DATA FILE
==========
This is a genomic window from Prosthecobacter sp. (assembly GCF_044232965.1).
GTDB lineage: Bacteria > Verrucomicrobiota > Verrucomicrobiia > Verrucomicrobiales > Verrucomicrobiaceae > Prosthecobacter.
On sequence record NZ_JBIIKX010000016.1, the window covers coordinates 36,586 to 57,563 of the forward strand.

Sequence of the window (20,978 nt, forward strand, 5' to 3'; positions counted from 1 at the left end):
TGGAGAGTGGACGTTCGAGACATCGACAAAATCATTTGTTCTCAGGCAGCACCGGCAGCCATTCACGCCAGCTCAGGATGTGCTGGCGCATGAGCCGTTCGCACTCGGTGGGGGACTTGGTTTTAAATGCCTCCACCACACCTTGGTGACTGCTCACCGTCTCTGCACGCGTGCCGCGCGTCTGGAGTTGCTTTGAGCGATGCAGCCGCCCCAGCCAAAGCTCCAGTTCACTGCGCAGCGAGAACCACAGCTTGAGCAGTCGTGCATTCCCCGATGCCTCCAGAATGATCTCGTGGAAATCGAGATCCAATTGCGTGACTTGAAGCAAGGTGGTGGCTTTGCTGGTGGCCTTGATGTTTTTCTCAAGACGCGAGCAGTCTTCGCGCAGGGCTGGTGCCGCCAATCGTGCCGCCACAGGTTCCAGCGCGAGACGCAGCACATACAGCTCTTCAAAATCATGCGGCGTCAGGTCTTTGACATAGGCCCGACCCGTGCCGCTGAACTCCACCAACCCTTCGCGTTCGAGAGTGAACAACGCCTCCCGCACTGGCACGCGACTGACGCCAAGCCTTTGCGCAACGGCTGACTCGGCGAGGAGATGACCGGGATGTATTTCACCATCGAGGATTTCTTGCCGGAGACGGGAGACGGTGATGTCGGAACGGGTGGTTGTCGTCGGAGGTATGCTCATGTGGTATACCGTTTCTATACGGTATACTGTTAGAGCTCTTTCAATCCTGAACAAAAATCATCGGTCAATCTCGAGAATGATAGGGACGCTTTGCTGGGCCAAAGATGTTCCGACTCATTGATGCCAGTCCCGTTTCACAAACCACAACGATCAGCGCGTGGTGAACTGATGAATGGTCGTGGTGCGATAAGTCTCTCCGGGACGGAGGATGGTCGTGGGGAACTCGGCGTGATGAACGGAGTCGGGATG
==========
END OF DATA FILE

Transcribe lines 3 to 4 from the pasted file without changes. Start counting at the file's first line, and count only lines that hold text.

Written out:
On sequence record NZ_JBIIKX010000016.1, the window covers coordinates 36,586 to 57,563 of the forward strand.

Sequence of the window (20,978 nt, forward strand, 5' to 3'; positions counted from 1 at the left end):